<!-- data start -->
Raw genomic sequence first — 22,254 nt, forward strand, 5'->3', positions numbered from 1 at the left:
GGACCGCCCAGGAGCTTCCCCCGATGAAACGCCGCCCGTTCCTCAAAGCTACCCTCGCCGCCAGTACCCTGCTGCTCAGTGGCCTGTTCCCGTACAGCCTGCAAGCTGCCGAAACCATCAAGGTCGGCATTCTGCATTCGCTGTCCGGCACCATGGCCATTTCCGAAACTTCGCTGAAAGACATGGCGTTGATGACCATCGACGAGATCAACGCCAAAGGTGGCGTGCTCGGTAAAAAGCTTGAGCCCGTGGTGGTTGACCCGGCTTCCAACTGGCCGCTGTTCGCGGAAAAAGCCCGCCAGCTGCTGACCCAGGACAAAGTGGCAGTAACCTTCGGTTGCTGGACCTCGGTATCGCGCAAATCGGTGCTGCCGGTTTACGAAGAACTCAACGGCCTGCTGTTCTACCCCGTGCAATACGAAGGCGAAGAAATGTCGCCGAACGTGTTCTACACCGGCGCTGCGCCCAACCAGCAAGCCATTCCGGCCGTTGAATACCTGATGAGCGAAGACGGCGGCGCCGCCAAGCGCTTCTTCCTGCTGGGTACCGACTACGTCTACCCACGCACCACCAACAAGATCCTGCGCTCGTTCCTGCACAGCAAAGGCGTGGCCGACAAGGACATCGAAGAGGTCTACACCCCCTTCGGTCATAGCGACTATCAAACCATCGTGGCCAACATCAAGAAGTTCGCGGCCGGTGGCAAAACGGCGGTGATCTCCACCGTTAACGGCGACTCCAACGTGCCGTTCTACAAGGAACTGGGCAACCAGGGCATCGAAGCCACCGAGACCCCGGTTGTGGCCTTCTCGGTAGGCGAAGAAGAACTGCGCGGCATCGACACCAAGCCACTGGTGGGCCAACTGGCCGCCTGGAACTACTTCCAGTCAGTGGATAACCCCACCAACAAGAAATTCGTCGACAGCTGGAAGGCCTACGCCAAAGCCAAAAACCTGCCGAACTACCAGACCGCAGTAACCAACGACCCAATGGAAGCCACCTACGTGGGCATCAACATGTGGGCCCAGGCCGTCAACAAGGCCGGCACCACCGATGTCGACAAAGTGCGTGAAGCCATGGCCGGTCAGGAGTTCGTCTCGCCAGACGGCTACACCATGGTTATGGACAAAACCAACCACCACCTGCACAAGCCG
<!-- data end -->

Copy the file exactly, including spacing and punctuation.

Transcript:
Raw genomic sequence first — 22,254 nt, forward strand, 5'->3', positions numbered from 1 at the left:
GGACCGCCCAGGAGCTTCCCCCGATGAAACGCCGCCCGTTCCTCAAAGCTACCCTCGCCGCCAGTACCCTGCTGCTCAGTGGCCTGTTCCCGTACAGCCTGCAAGCTGCCGAAACCATCAAGGTCGGCATTCTGCATTCGCTGTCCGGCACCATGGCCATTTCCGAAACTTCGCTGAAAGACATGGCGTTGATGACCATCGACGAGATCAACGCCAAAGGTGGCGTGCTCGGTAAAAAGCTTGAGCCCGTGGTGGTTGACCCGGCTTCCAACTGGCCGCTGTTCGCGGAAAAAGCCCGCCAGCTGCTGACCCAGGACAAAGTGGCAGTAACCTTCGGTTGCTGGACCTCGGTATCGCGCAAATCGGTGCTGCCGGTTTACGAAGAACTCAACGGCCTGCTGTTCTACCCCGTGCAATACGAAGGCGAAGAAATGTCGCCGAACGTGTTCTACACCGGCGCTGCGCCCAACCAGCAAGCCATTCCGGCCGTTGAATACCTGATGAGCGAAGACGGCGGCGCCGCCAAGCGCTTCTTCCTGCTGGGTACCGACTACGTCTACCCACGCACCACCAACAAGATCCTGCGCTCGTTCCTGCACAGCAAAGGCGTGGCCGACAAGGACATCGAAGAGGTCTACACCCCCTTCGGTCATAGCGACTATCAAACCATCGTGGCCAACATCAAGAAGTTCGCGGCCGGTGGCAAAACGGCGGTGATCTCCACCGTTAACGGCGACTCCAACGTGCCGTTCTACAAGGAACTGGGCAACCAGGGCATCGAAGCCACCGAGACCCCGGTTGTGGCCTTCTCGGTAGGCGAAGAAGAACTGCGCGGCATCGACACCAAGCCACTGGTGGGCCAACTGGCCGCCTGGAACTACTTCCAGTCAGTGGATAACCCCACCAACAAGAAATTCGTCGACAGCTGGAAGGCCTACGCCAAAGCCAAAAACCTGCCGAACTACCAGACCGCAGTAACCAACGACCCAATGGAAGCCACCTACGTGGGCATCAACATGTGGGCCCAGGCCGTCAACAAGGCCGGCACCACCGATGTCGACAAAGTGCGTGAAGCCATGGCCGGTCAGGAGTTCGTCTCGCCAGACGGCTACACCATGGTTATGGACAAAACCAACCACCACCTGCACAAGCCG